Protestant branch of Christianity
Ezra Institute Fellow Dan Ogden makes his podcast debut to discuss the difference between international law, which is based on common consent, and supranational law, a coercive and unaccountable system. He explains some of the strategic and economic benefits of a globally connected world, as well as the complications that arise from it, and how to think in a principled, Christian way about a tangled and high-stakes context.
Christian Nationalism, Theonomy, and monarchism are on the rise in libertarian circles. The hosts of the Reformed Libertarians Podcast, Kerry Baldwin and Gregory Baus, join my to explain why the Reformed stream of Christianity is compatible with libertarianism, and why it offers a peaceful alternative to Christian Nationalism. Follow the show at reformedlibertarians.com. Transcript - https://share.descript.com/view/qaDVvrw7pNo https://youtu.be/CTYbcxPdTdY See all of the show notes at ChrisSpangle.com. About The Reformed Libertarians Podcast The Reformed Libertarians Podcast aims to educate and inspire listeners to intelligently embrace and passionately promote a view of libertarianism as grounded in the Reformed Faith, and informed by a Reformed worldview. Exploring free society from a Reformed perspective, hosts Kerry Baldwin and Gregory Baus discuss culture, society, politics, economics, theology, philosophy, worldview, and more. Follow the show at reformedlibertarians.com and discover how to think about liberty and human flourishing based in the Reformed Faith. Gregory Baus A confessional Presbyterian and student of Reformational philosophy. He became a libertarian anarchist in 2008. His personal interests include classic diners, folk and jazz music, and speculative fiction. https://sites.google.com/site/ideolog/ Kerry Baldwin An independent researcher, co-author, and Socratic coach with a BA in Philosophy. She is a confessional Presbyterian and became a libertarian in 2008. Her interests include puzzles and brain teasers. https://mereliberty.com/about/kerry-baldwin/ Reformed Libertarianism Statement & Principles - https://reformedlibertarians.com/reformed-libertarianism-statement/ Learn more about your ad choices. Visit megaphone.fm/adchoices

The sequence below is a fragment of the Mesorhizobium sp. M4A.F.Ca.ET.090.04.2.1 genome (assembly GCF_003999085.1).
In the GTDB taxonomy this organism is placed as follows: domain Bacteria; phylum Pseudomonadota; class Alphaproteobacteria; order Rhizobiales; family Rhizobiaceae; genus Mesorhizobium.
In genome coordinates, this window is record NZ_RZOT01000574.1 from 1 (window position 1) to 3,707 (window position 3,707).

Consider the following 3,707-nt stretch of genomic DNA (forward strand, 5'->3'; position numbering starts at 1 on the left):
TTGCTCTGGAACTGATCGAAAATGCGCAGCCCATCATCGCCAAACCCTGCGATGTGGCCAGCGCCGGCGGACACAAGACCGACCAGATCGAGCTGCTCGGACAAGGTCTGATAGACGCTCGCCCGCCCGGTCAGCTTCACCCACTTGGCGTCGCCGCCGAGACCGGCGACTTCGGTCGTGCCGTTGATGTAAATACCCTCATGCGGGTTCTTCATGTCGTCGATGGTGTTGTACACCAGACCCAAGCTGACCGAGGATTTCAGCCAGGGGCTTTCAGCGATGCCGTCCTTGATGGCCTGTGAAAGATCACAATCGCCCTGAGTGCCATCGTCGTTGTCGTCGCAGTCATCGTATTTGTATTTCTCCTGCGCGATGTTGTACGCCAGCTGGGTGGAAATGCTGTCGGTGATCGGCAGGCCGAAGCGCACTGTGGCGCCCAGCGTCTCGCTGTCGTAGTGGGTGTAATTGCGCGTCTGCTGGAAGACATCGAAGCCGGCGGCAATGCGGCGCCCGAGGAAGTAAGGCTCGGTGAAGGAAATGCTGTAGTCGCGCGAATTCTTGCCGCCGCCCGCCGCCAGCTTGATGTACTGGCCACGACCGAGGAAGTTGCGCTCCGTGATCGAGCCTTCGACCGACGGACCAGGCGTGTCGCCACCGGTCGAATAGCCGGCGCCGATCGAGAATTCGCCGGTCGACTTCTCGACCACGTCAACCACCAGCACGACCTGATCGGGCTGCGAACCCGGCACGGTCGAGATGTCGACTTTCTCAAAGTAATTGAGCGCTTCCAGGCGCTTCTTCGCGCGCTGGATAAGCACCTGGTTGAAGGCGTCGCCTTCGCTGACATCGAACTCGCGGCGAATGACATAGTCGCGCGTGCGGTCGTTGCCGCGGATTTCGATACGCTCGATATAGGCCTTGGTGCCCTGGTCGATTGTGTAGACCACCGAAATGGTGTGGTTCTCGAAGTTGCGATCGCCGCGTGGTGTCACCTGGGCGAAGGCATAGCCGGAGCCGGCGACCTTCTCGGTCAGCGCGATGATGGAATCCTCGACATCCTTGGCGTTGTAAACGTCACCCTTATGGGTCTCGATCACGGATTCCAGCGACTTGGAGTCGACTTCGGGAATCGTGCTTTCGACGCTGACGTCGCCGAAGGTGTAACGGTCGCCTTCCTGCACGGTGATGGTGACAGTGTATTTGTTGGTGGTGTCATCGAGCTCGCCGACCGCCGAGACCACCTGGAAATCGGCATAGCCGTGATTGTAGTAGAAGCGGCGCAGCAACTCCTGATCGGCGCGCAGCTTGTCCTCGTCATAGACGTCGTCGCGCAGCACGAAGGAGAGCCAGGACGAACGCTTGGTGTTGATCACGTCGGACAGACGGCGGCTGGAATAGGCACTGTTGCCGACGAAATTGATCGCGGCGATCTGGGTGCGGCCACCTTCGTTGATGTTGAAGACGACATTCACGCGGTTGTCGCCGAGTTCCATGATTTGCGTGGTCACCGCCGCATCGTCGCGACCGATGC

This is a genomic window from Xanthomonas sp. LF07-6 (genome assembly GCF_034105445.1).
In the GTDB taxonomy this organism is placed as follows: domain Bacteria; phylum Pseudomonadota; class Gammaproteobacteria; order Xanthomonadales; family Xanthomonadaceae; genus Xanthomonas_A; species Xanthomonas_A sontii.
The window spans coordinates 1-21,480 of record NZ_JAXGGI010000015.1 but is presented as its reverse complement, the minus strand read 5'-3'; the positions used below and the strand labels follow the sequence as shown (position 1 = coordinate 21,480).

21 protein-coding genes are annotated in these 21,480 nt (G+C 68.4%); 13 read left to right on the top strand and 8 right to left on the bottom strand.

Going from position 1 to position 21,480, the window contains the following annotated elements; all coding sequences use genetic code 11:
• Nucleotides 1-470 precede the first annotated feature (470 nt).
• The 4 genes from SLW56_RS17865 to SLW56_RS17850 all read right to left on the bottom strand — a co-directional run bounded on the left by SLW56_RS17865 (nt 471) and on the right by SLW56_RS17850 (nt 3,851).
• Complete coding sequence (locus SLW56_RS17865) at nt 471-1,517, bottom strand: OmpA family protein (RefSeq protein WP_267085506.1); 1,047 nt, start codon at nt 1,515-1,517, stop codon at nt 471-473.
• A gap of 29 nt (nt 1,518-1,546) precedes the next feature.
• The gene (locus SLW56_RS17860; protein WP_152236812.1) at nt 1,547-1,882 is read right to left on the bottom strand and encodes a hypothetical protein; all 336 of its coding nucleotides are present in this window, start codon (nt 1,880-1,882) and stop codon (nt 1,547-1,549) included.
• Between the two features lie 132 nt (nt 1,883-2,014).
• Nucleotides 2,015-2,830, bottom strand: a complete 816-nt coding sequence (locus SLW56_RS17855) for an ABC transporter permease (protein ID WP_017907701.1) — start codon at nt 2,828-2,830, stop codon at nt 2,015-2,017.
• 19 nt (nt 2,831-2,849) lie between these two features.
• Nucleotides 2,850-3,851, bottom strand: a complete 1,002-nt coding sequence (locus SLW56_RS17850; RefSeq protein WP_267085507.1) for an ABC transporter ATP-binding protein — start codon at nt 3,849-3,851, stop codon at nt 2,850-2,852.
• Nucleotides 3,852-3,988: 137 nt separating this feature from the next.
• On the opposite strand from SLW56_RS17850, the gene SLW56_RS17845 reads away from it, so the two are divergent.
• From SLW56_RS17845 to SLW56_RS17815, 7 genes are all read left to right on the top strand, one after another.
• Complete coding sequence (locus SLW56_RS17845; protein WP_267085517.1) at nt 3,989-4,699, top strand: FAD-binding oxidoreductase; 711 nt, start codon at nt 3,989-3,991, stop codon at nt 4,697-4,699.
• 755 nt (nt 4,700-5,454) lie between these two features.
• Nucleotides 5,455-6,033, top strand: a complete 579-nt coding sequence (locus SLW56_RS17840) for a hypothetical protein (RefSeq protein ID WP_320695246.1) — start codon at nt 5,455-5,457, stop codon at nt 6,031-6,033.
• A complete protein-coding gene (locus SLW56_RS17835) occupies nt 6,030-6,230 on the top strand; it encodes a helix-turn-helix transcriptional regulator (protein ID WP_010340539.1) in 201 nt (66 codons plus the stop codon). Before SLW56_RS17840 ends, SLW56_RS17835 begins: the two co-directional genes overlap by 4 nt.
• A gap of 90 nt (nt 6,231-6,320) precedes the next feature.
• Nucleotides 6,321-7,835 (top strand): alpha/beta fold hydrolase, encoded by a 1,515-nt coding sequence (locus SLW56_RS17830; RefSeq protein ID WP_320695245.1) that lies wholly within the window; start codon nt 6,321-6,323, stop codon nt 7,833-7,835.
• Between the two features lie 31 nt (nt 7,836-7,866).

In this episode we talk about practical living in the home. What does family worship look like? What are the general expectations of Christian children and wives and siblings? Join us! The post Managing Your Home in an Anti-Home World appeared first on Sheologians.
In Episode 121 of Theology In Particular, Dr. James Renihan joins me to talk about the importance of gratitude in the Christian life and to give thanks to God for the mercy he has shown to us in Christ Jesus. Recommended Resources: The Rare Jewel of Christian Contentment, by Jeremiah Burroughs (you can find digital versions of this book for free online) Links: International Reformed Baptist Seminary: irbsseminary.org If you have feedback, questions, or suggestions, please email Joe at: email@example.com